Three horses dead from EEE in Pender County
PENDER COUNTY, NC (WWAY) — The Pender County Health Department says three horses in the county have died from Eastern Equine Encephalitis (EEE).
The health department says EEE is a rare viral disease. In North Carolina it is more common in the eastern part of the state than in other areas. It is transmitted by mosquitoes which attack the central nervous system, causing inflammation of the brain and can be fatal to animals and humans.
Experts say people should take the necessary precautions to protect themselves and their horses. This is the third EEE positive case for Pender County in 2013.
People can start experiencing symptoms from a few days to two weeks after being bitten by an infected mosquito. Symptoms include fever and headache and can resemble a case of the flu. Survivors of EEE infections may suffer from long-term effects to the nervous system. Symptoms of the disease can be treated, but there is no specific cure. There is no vaccine for humans, but there is a vaccine for horses. The American Academy of Equine Practitioners recommends vaccinating horses every 6 months in areas where mosquitoes are active year-round.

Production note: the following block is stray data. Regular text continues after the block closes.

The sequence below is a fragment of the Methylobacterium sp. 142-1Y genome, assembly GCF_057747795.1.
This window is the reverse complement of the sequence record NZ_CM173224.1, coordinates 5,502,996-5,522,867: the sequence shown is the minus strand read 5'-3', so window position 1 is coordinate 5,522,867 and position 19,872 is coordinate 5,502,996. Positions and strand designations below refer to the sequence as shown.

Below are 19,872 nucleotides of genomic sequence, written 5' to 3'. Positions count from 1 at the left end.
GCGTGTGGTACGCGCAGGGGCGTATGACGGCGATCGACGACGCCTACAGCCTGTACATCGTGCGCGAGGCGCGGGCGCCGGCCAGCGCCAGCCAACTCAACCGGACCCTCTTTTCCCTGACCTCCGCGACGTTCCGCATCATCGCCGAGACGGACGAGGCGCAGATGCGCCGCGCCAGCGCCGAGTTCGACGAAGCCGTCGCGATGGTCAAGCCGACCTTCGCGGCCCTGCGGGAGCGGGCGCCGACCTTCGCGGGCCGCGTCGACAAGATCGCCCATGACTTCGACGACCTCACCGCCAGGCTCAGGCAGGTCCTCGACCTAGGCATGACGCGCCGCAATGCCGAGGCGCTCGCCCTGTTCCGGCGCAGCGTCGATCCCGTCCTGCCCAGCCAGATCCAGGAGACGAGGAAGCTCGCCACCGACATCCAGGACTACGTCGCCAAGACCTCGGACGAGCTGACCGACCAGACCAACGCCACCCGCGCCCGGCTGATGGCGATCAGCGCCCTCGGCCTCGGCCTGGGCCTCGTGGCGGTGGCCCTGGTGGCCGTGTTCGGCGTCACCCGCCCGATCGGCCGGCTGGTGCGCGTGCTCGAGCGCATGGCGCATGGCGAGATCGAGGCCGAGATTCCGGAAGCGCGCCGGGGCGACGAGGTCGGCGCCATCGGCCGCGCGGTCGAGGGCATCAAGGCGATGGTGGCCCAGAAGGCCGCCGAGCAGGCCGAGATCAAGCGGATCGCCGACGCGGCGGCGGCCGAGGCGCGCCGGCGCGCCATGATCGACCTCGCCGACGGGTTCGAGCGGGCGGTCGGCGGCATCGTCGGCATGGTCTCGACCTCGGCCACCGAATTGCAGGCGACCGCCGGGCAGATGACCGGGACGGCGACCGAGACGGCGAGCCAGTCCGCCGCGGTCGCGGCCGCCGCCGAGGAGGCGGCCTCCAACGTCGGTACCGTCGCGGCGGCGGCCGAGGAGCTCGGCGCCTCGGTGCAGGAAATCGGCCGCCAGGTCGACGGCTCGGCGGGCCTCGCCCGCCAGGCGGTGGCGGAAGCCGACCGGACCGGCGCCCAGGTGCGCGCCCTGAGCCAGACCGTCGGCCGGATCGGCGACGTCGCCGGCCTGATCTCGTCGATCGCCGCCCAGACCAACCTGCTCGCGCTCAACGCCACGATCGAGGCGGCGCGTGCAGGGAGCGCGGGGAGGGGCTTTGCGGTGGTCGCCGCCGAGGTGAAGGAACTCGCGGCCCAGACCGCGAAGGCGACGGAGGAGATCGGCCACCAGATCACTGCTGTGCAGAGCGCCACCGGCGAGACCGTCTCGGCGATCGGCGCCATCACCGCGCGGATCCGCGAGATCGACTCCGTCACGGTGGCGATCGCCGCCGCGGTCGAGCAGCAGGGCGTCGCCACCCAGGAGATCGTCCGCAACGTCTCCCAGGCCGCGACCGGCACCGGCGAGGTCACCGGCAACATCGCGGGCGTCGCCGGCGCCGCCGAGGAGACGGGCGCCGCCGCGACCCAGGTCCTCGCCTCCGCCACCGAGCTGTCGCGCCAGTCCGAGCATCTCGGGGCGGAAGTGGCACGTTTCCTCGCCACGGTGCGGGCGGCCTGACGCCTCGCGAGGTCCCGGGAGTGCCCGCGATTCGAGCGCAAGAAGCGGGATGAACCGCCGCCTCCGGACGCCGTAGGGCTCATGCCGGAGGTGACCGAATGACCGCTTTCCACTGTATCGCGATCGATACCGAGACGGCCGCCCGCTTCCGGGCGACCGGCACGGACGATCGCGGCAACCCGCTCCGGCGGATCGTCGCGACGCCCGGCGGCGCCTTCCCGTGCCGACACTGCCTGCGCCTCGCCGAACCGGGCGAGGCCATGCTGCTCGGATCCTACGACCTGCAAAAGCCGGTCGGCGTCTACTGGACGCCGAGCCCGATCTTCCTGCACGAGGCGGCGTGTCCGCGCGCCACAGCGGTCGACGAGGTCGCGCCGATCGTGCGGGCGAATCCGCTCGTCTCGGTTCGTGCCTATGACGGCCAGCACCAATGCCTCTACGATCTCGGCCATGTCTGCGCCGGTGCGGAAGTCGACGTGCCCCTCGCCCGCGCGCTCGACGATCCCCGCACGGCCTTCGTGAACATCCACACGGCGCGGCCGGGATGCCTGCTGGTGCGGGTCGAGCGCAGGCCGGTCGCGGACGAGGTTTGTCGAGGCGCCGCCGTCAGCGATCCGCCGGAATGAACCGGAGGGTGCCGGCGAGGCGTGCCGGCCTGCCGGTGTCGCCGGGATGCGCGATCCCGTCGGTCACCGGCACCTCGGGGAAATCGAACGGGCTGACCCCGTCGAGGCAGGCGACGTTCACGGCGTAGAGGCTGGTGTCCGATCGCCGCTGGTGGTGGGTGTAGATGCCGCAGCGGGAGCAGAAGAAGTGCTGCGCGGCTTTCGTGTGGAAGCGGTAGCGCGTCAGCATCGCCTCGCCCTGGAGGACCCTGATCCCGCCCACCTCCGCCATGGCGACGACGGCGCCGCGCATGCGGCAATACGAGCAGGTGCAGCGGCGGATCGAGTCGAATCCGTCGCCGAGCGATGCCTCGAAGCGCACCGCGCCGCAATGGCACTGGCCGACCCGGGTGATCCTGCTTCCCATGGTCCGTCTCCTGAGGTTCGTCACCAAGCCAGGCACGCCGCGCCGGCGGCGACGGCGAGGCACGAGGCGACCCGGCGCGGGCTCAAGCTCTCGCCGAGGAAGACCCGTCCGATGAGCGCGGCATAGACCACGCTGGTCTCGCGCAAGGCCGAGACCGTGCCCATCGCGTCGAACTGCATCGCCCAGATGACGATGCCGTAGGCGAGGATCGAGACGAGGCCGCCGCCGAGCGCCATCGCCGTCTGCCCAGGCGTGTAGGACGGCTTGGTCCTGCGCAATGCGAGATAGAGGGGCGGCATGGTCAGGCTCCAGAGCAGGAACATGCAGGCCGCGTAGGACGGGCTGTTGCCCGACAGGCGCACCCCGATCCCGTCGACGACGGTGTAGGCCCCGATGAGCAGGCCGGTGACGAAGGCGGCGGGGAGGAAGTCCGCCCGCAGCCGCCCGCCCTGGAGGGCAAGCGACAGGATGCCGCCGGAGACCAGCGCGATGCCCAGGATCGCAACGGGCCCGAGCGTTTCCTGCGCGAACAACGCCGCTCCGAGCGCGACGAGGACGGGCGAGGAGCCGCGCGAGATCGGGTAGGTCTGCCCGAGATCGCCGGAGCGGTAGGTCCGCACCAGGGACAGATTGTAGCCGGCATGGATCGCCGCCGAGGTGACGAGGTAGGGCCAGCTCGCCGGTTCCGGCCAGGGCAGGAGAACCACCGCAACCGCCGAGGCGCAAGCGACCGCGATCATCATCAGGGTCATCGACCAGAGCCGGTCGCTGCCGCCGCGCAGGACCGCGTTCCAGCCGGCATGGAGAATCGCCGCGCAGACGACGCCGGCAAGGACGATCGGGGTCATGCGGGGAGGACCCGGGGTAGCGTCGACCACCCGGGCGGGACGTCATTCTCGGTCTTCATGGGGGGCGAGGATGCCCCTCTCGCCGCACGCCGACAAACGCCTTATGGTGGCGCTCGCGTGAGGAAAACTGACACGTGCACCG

The health department advises the public to follow the “5 D’s” for prevention:
•Dusk and Dawn – Avoid being outdoors when mosquitoes are seeking blood. For many species, this is during the dusk and dawn hours.
•Dress – Wear clothing that covers most of your skin.
•DEET – When the potential exists for exposure to mosquitoes, repellents containing DEET (N,N-diethyl-meta-toluamide,) are recommended. Picaridin and oil of lemon eucalyptus are other repellent options.
•Drainage – Check around your home to rid the area of standing water, which is where mosquitoes can lay their eggs.
To reduce mosquito breeding areas around your home and farm:
•Remove any containers that can hold water;
•Keep gutters clean and in good repair;
•Repair leaky outdoor faucets and change the water in bird baths and pet bowls at least twice a week;
•Use screened windows and doors and make sure screens fit tightly and are not torn.
•Keep tight-fitting screens or lids on rain barrels.
If you have specific questions pertaining to your horse and EEE please consult your veterinarian or the NCDA&CS at 919-733-7601. You may contact the Pender County Health at (910) 259-1230.